It is so unnatural to have your baby taken away from you the moment they are born, there was no opportunity for skin to skin and we weren’t reunited for hours.
He looked like he had been in a fight. He was in a humidicrib, with a nasogastric tube in his nose, a huge paddle on his arm to stop his drip from falling out. He was hooked up to lots of monitoring, so it was tricky to move him anywhere without setting off an alarm, let alone cuddle him.
I was really jealous of the mothers on the ward that got to have their baby next to their bed without any attachments.
There was a recliner chair next to him in the special care nursery, but I still had a bed on the ward. It felt like tug-o-war from both the ward and the special care nursery. I felt like both places needed me and I didn’t get the time to really care for myself or my son properly.
I had to pump every 2-3 hours and feed my son through his nasogastric tube. It was gruelling and I didn’t know my self-worth could be measured in millilitres.
The most depressing thing was having to leave the hospital without my son once I was discharged. Getting up every 3 hours to pump alone in a room with a towel that smelt like him.
Post Traumatic Growth
For some individuals who have experienced a traumatic event, there can be a positive legacy called post traumatic growth.
Murphy’s law had got me, but I had met many women in my job that had gone through similar birth stories with similar birth injuries, and I knew I would eventually be okay.
I did wrestle with thoughts about what I could have done differently for months. At the end of the day, he was a big baby and he needed to come out quickly and there was nothing I could do about that.
Little did I know my pelvic floor was in a worse state than I had initially thought, and I had a long recovery ahead. Losing control of the entire contents of bladder on the special care nursery floor was a particularly low moment.
In the end I can reconcile with my experience now knowing that I have been able to offer genuine reassurance and support to women who have gone through a similar experience. To experience and recover from my own symptoms of incontinence, urgency, pelvic pain and prolapse has been invaluable to my practice and made me a better physio.
I have gone through a grieving process, and had to learn to accept and appreciate the body I have found myself in. I believe that journey has been extremely humbling and empowering, making me a better person to date.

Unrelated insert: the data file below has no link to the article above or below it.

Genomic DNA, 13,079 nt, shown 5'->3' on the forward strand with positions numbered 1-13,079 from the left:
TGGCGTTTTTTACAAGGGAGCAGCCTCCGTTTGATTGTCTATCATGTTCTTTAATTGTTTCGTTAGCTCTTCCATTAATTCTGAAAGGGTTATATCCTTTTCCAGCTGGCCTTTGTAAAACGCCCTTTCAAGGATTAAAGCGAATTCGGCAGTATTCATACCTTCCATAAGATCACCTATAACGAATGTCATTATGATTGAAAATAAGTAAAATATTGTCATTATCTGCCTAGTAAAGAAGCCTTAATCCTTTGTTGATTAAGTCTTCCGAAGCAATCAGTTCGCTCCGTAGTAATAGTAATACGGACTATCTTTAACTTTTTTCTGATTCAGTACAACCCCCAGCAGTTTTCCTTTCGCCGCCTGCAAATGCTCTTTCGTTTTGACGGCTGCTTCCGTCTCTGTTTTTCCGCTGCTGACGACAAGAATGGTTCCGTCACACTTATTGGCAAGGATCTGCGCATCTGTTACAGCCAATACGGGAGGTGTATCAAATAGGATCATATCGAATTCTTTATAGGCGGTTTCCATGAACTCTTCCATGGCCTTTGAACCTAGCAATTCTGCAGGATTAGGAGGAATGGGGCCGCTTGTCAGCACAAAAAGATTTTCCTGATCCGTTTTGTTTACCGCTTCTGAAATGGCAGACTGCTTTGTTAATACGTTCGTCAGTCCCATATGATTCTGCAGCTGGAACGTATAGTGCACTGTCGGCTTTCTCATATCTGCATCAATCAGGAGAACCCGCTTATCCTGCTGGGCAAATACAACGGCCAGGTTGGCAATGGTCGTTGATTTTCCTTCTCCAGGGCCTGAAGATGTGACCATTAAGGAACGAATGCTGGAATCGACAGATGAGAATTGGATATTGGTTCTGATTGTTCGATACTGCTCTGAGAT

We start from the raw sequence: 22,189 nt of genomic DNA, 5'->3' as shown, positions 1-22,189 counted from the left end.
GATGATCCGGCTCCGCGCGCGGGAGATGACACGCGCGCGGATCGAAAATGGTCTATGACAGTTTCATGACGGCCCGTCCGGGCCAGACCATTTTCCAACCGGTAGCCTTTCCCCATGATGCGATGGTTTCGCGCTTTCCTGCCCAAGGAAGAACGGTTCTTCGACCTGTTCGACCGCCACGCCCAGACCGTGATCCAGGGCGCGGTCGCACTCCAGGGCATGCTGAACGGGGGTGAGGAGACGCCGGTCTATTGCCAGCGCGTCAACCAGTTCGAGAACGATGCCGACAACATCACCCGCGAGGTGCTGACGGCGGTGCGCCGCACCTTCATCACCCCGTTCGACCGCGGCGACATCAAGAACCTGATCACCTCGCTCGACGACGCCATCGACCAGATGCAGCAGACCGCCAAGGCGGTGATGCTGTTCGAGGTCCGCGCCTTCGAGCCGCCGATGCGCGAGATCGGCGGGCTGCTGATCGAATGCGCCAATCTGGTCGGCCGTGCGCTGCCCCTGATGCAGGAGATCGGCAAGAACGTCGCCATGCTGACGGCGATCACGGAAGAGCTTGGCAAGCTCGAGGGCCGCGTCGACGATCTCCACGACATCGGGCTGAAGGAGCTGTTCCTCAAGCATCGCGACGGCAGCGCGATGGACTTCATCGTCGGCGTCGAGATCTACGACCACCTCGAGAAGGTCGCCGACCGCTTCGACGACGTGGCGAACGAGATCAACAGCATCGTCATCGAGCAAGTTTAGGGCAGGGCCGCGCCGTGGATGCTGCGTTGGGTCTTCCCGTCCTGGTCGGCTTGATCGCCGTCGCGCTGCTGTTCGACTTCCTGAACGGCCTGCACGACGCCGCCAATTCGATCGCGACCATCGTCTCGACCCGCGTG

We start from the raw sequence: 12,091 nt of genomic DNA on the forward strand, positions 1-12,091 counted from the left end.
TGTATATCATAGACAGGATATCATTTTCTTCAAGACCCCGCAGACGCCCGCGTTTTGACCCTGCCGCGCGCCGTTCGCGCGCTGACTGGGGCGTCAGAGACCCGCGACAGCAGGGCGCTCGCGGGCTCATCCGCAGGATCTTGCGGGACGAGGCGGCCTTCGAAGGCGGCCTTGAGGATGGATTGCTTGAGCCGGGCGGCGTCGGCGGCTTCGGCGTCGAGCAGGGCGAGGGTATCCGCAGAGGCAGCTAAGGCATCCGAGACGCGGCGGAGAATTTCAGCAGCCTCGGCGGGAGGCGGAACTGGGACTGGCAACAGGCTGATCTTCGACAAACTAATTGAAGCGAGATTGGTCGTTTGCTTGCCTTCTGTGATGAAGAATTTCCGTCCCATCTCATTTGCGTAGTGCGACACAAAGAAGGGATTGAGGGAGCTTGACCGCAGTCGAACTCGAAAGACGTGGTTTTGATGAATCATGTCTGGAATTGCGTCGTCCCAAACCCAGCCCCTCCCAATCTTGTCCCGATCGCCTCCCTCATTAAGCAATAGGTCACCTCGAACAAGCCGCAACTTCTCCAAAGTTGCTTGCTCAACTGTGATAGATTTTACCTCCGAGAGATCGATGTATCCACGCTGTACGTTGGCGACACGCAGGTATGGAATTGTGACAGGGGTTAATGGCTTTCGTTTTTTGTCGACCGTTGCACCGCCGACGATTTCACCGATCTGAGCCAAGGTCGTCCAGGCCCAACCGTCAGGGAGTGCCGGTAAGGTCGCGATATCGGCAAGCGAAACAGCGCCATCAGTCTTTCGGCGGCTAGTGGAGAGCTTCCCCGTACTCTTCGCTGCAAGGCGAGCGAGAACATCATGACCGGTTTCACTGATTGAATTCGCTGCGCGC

We eventually got home, and I can’t thank the people who work in the special care nursery enough. Granted it is not the best start in life, but the silver lining is you get the most incredible introduction to being a parent. By the time we got home, my husband and I were so confident in the basics after all the advice and support we had been given.
My Second Birth
My second birth I opted for an elective caesarean. I thought about the idea of having a “redemption birth” but ultimately, I was worried about further injury to my pelvic floor muscles.
The most triggering thing for me was being prepped for theatre and worrying about if my daughter would need resuscitation or if she would end up in special care like her brother. Everyone was so kind and reassuring and really made me feel like I was in control and prepared for everything and anything that could happen.
She came out screaming at the top of her lungs and straight into our arms which was very healing.
Where to go if you or your partner need help
Alarmingly, 1 in 3 women consider their birth traumatic.
If this is you, I am so sorry.
We are here to support you on your journey to healing. A pelvic floor physio can help you recover from the physical injuries sustained in birth. We can also help you make sense of your birth and provide reassurance.
Counselling helps. Both my husband and I found discussing the experience over and over until the powerful emotions became less intense really helpful.
Organisations like PANDA, Australian Birth Trauma Association and BirthTalk offer free resources to new parents, including evidence-based information on birth trauma recovery and healing. There are helplines, facebook groups and face to face support to help you. You are not alone.
I have listed their websites below: